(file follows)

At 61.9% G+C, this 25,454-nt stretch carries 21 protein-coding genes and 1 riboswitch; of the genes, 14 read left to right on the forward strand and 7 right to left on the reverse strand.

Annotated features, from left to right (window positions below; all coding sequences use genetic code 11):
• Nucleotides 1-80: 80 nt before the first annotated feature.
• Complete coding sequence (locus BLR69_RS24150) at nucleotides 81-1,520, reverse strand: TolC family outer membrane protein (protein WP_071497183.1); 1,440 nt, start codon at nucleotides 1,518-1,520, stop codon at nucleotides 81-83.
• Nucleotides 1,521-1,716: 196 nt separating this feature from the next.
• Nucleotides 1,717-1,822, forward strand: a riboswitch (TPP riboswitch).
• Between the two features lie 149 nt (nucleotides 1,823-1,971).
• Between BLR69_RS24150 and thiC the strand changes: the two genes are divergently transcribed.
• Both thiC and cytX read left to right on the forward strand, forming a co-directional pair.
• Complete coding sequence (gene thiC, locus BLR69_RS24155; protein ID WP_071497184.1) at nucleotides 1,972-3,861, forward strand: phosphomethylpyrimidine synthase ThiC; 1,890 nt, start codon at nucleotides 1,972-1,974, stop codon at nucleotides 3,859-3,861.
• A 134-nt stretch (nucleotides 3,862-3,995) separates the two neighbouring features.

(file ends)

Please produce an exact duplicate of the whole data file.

At 61.9% G+C, this 25,454-nt stretch carries 21 protein-coding genes and 1 riboswitch; of the genes, 14 read left to right on the forward strand and 7 right to left on the reverse strand.

Annotated features, from left to right (window positions below; all coding sequences use genetic code 11):
• Nucleotides 1-80: 80 nt before the first annotated feature.
• Complete coding sequence (locus BLR69_RS24150) at nucleotides 81-1,520, reverse strand: TolC family outer membrane protein (protein WP_071497183.1); 1,440 nt, start codon at nucleotides 1,518-1,520, stop codon at nucleotides 81-83.
• Nucleotides 1,521-1,716: 196 nt separating this feature from the next.
• Nucleotides 1,717-1,822, forward strand: a riboswitch (TPP riboswitch).
• Between the two features lie 149 nt (nucleotides 1,823-1,971).
• Between BLR69_RS24150 and thiC the strand changes: the two genes are divergently transcribed.
• Both thiC and cytX read left to right on the forward strand, forming a co-directional pair.
• Complete coding sequence (gene thiC, locus BLR69_RS24155; protein ID WP_071497184.1) at nucleotides 1,972-3,861, forward strand: phosphomethylpyrimidine synthase ThiC; 1,890 nt, start codon at nucleotides 1,972-1,974, stop codon at nucleotides 3,859-3,861.
• A 134-nt stretch (nucleotides 3,862-3,995) separates the two neighbouring features.